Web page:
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Climate Change Goal

Overview

Human activity now contributes to both global and local-scale climate change. It reinforces global warming through the release of heat-trapping gases such as carbon dioxide, water vapor, and methane into the atmosphere. These gases produce the greenhouse effect by reradiating back to earth energy that might otherwise escape into space. In addition to this global change, cities experience localized warming known as the "urban heat island effect." This phenomenon of increased air and surface temperatures in urban areas stems from loss of vegetation cover, expansion of surface area covered by mineral-based construction materials (asphalt, cement, and roofing tile), and waste heat emissions from industry, transportation, and air conditioning systems. While the urban heat island effect is not a direct consequence of the greenhouse effect, the localized warming drives up energy consumption during the summer months, resulting in further greenhouse gas emissions.

The specific impacts of global climate may be different from region to region. Here in the Great Lakes Region, maximum temperatures may increase, with the frequency of hot days and heat waves rising. These higher temperatures will drive up evaporation rates and decrease water levels in the Great Lakes. Locally, cities could see increased levels of heat exhaustion and heat-related deaths. Urban residents might also become more susceptible to health problems associated with combustion-related air pollution. A hotter climate generates greater energy demand for cooling purposes, which in turn requires more combustion of fossil fuels to generate electricity. Higher temperatures can also take a greater toll on urban infrastructure and services.

Municipal level strategies can help combat global and local climate change to reduce or prevent the harmful effects of this change. Planning strategies in particular can be effective in addressing three issues: surface albedo, evapotranspiration, and energy conservation.

Albedo is the ratio of the amount of light reflected by certain material to the amount of light hitting the material, and it is thus a measure of surface reflectivity. Surfaces that have a low albedo experience more heating from sunlight than those with a high albedo. Increasing the albedo of city surfaces, therefore, will decrease the amount of heat they retain, helping to mitigate the urban heat island effect. Roofs and pavements are two major contributors to surface warming in cities. Retrofitting standard roofs with reflective roofing material can result not only in cooler temperatures but also in a longer service life of those roofs. Rather than standard black asphalt paving for roads, driveways, and parking lots, a city can encourage the use of light-colored aggregates to be used in the asphalt or alternatives to asphalt such as granite slab, colored concrete, or terracotta bricks. Studies have shown that the aggressive albedo-enhancing strategies can result in a regional climate impact of 2 to 10 F. It has also been shown that in warmer climates, albedo enhancement can produce energy savings in buildings of up to 70 percent.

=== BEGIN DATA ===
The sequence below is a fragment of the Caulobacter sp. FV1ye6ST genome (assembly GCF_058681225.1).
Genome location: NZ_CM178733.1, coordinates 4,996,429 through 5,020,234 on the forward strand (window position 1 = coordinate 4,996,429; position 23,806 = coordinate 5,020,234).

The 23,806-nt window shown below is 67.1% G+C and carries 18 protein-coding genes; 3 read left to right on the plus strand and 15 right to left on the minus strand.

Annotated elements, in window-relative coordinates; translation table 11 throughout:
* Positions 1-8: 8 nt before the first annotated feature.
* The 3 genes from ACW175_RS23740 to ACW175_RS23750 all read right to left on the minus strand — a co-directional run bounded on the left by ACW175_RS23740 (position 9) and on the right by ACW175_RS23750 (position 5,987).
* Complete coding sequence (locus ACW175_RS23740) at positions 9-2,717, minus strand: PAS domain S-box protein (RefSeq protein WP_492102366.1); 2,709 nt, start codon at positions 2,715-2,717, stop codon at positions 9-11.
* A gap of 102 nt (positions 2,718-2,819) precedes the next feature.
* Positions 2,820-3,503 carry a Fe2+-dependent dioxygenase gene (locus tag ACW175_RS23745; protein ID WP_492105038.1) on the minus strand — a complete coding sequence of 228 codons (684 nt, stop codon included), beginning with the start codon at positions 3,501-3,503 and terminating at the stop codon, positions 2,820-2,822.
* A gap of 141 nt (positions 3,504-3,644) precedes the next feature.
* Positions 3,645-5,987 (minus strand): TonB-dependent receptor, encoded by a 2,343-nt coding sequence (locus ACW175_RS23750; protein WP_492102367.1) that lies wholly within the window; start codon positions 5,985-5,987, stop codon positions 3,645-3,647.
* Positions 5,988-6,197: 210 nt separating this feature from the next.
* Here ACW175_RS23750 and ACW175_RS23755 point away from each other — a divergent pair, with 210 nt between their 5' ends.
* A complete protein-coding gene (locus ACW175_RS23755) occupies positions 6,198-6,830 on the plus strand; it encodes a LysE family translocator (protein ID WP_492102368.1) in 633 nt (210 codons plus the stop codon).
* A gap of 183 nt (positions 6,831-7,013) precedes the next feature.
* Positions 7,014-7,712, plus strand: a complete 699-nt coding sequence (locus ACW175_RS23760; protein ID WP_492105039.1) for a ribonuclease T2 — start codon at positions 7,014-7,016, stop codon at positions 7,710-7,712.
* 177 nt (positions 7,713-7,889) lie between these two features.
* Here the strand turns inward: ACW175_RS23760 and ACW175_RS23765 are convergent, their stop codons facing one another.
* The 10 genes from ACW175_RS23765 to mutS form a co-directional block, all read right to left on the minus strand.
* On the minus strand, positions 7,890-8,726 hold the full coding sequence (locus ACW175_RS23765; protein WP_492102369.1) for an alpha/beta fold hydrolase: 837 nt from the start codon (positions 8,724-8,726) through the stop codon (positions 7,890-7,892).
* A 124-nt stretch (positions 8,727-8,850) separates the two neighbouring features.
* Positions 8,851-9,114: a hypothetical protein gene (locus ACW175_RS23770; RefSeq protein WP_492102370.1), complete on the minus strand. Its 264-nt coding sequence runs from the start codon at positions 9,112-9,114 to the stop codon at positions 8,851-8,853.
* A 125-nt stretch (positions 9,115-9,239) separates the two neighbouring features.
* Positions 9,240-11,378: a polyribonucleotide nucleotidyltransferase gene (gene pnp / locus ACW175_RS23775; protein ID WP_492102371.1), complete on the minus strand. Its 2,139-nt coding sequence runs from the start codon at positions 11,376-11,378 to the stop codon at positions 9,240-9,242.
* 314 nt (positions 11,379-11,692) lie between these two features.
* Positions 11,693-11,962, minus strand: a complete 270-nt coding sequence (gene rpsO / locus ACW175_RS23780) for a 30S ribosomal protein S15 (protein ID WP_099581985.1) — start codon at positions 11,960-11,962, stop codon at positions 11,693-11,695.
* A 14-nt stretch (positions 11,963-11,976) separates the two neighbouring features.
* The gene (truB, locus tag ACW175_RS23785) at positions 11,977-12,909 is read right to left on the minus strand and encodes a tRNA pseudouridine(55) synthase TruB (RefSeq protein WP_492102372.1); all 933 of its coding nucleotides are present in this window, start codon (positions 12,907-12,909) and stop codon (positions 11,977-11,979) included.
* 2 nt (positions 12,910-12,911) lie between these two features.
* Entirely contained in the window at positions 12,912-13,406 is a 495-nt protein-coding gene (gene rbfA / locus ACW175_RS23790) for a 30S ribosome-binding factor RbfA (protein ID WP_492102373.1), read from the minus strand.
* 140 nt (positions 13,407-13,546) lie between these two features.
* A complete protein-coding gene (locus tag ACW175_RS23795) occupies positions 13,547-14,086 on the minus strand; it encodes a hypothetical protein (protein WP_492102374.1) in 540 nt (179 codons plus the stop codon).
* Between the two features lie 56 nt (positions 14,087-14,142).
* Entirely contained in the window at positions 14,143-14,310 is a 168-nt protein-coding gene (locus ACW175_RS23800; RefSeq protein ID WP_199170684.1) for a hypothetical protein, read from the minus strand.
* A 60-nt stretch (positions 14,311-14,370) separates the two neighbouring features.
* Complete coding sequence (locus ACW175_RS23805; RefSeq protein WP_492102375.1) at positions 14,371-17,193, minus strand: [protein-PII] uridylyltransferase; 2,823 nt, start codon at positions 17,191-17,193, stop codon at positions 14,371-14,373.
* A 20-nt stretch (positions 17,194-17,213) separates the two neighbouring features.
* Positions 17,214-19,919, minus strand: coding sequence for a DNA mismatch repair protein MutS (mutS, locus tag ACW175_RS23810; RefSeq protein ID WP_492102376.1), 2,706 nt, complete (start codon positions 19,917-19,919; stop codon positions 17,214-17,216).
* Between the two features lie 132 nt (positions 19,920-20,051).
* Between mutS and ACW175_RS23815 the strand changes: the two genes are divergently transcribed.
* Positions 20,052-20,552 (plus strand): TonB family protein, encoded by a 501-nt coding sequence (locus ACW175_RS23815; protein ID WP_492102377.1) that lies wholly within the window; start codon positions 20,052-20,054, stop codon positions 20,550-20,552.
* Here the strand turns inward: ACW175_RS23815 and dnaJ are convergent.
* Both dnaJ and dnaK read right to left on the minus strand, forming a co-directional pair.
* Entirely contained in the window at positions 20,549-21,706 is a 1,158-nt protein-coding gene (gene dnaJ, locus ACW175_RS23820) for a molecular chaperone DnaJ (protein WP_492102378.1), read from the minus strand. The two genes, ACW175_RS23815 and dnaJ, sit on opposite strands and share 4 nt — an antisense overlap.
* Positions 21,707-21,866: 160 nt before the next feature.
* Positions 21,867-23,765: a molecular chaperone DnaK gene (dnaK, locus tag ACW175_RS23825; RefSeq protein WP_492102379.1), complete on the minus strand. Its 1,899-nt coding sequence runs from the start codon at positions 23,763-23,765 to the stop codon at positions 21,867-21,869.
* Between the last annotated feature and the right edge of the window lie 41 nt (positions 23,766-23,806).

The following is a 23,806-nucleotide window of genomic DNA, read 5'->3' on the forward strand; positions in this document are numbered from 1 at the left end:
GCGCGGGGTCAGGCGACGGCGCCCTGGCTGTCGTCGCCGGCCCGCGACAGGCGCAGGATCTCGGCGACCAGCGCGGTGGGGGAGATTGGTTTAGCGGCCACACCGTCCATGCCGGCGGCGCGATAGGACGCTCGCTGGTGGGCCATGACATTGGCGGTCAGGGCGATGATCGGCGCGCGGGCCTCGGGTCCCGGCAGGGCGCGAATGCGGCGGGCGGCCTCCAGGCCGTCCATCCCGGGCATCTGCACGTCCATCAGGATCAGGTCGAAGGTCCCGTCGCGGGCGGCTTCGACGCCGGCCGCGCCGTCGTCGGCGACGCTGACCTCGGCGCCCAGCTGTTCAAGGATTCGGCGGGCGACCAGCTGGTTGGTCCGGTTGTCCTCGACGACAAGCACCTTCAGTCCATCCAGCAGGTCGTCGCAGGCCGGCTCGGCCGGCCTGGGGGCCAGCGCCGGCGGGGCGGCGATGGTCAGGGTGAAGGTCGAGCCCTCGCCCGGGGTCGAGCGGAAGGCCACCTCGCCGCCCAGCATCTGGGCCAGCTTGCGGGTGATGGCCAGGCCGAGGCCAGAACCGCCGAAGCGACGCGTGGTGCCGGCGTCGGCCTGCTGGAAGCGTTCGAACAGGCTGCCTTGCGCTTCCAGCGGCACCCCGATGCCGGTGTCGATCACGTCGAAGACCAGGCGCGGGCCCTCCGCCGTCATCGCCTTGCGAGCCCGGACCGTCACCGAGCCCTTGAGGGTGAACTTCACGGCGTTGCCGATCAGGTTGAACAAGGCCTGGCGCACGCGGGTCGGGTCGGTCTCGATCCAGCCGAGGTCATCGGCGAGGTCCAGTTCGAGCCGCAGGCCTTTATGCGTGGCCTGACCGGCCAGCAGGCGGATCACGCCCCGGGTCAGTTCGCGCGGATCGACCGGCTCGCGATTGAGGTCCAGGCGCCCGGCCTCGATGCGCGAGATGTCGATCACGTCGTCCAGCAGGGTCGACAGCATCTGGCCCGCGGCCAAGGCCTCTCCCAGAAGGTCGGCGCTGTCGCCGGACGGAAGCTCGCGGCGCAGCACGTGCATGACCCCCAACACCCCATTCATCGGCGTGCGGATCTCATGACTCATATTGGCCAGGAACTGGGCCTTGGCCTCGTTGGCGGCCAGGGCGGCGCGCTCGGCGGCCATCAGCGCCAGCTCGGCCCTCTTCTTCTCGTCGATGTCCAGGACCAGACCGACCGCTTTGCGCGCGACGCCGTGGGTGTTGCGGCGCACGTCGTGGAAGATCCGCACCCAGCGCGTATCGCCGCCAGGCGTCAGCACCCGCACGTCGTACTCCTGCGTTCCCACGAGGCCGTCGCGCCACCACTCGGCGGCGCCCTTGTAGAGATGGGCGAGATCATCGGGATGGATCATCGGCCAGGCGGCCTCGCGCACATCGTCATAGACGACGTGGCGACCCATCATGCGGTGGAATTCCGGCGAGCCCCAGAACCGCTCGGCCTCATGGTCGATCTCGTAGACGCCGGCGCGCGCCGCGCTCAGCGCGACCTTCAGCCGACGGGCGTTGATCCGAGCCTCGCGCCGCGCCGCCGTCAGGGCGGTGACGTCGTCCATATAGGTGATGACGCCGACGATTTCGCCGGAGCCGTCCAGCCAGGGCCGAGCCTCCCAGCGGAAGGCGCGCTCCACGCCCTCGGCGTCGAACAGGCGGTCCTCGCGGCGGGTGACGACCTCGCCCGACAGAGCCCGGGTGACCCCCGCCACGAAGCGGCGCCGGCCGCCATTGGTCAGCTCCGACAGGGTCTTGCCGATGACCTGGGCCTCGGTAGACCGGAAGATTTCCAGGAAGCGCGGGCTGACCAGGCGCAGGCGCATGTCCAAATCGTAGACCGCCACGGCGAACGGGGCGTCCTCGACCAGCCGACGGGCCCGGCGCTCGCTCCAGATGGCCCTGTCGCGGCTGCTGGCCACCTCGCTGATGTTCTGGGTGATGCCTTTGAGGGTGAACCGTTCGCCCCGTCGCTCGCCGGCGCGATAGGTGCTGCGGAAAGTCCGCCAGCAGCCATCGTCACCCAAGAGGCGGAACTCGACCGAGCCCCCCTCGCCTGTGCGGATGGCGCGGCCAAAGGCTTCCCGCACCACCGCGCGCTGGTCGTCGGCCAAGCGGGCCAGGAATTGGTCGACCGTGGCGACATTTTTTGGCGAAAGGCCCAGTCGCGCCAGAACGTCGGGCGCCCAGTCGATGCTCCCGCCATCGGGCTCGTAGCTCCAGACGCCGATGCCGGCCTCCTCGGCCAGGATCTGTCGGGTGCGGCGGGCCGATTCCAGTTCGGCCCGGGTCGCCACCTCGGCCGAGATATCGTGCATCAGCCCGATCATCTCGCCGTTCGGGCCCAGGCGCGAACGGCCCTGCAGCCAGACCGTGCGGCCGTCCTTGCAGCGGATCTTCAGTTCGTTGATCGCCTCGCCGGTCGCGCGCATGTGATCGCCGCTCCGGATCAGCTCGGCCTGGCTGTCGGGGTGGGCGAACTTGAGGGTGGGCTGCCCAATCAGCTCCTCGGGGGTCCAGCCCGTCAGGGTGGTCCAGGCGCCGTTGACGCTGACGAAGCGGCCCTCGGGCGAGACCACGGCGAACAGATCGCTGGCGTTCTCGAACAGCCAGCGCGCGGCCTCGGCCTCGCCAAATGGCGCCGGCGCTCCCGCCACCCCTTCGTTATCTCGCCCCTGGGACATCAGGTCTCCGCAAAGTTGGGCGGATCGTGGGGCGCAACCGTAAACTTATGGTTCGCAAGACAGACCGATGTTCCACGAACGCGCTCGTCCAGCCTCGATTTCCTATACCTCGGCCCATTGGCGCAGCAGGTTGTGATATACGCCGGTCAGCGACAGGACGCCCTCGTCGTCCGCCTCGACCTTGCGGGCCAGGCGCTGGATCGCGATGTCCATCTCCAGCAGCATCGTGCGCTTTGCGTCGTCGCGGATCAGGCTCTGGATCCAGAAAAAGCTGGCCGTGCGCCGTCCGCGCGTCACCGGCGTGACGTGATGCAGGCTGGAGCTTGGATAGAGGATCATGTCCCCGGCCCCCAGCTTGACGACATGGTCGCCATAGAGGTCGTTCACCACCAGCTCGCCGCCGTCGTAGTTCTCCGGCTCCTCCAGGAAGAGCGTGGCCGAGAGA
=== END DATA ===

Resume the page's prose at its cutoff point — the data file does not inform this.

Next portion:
Evapotranspiration, a key component of the hydrologic cycle, is the combined process of evaporation and transpiration. It involves the uptake of water in soil by plants, the transport of water through the plant, and its eventual evaporation from leaves and other surfaces. Evapotranspiration is an important natural cooling process because water droplets absorb surface-level heat and, through evaporation, convey this energy away from the earth's surface. Accommodating the process of evapotranspiration in dense urban areas can be a useful approach to mitigating the urban heat island effect. Protection of peripheral green space, preserving and expanding natural areas and parks, and increasing tree canopy on city streets are all effective ways of encouraging evapotranspiration through land use planning.

Street trees and green space not only provide cooling through evapotranspiration, they can also reduce energy consumption by lowering demand for air conditioning. As discussed above, higher albedo roofing can produce energy savings in buildings. In fact, opportunities for energy conservation can be found in many places, including the built environment and transportation systems. Reducing the number of vehicle- miles traveled (VMT) in the city can go far in combating climate change; in Madison, an estimated 17 percent of greenhouse gas emissions is attributed to transportation. Numerous methods to decrease VMT include the development of new bicycle and pedestrian paths and expansion of transit service. Transit-oriented development (TOD), by promoting mixed-use and higher density development, is now widely recognized as an important strategy for making cities more energy efficient in the long term.

Air quality is a key element of a healthy, livable city environment, yet one that is easily taken for granted. Madison is fortunate to be free of serious, local air quality problems (although increasing ground level ozone concentrations could become a concern in the future). Climate change, on the other hand, has not been recognized as a major environmental problem until recently, and therefore, has not traditionally been a focus of cities' land use plans. Our recommendations for achieving other ecological goals--reducing stormwater runoff and providing more space for natural areas and green space--are largely consistent with the goal of reducing climate change, since these problems are interconnected. Still, thinking about climate change and addressing it directly can contribute new ideas and motivation to a land use plan for sustainability.

Citywide goal strategy map

Attributes for this goal

Pedestrian Orientation
Transit Orientation
Street Trees